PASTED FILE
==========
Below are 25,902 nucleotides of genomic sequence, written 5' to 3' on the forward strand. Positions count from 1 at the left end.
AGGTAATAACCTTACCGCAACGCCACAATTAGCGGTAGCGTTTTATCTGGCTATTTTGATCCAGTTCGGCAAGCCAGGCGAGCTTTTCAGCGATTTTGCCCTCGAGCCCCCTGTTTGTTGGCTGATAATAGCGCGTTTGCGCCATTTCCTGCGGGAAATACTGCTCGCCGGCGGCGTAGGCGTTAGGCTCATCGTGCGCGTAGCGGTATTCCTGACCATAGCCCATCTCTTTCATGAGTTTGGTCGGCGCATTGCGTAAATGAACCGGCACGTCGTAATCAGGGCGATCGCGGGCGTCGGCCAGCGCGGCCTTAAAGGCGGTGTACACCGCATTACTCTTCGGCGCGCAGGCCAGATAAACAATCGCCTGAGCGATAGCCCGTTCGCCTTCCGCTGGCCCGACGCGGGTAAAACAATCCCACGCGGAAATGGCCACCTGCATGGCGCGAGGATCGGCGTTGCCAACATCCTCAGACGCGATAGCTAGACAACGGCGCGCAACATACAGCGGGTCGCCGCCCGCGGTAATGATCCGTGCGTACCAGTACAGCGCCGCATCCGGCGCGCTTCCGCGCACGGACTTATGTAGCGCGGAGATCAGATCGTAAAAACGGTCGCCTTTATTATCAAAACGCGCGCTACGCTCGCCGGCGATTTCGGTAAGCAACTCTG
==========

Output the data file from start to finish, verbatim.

Below are 25,902 nucleotides of genomic sequence, written 5' to 3' on the forward strand. Positions count from 1 at the left end.
AGGTAATAACCTTACCGCAACGCCACAATTAGCGGTAGCGTTTTATCTGGCTATTTTGATCCAGTTCGGCAAGCCAGGCGAGCTTTTCAGCGATTTTGCCCTCGAGCCCCCTGTTTGTTGGCTGATAATAGCGCGTTTGCGCCATTTCCTGCGGGAAATACTGCTCGCCGGCGGCGTAGGCGTTAGGCTCATCGTGCGCGTAGCGGTATTCCTGACCATAGCCCATCTCTTTCATGAGTTTGGTCGGCGCATTGCGTAAATGAACCGGCACGTCGTAATCAGGGCGATCGCGGGCGTCGGCCAGCGCGGCCTTAAAGGCGGTGTACACCGCATTACTCTTCGGCGCGCAGGCCAGATAAACAATCGCCTGAGCGATAGCCCGTTCGCCTTCCGCTGGCCCGACGCGGGTAAAACAATCCCACGCGGAAATGGCCACCTGCATGGCGCGAGGATCGGCGTTGCCAACATCCTCAGACGCGATAGCTAGACAACGGCGCGCAACATACAGCGGGTCGCCGCCCGCGGTAATGATCCGTGCGTACCAGTACAGCGCCGCATCCGGCGCGCTTCCGCGCACGGACTTATGTAGCGCGGAGATCAGATCGTAAAAACGGTCGCCTTTATTATCAAAACGCGCGCTACGCTCGCCGGCGATTTCGGTAAGCAACTCTG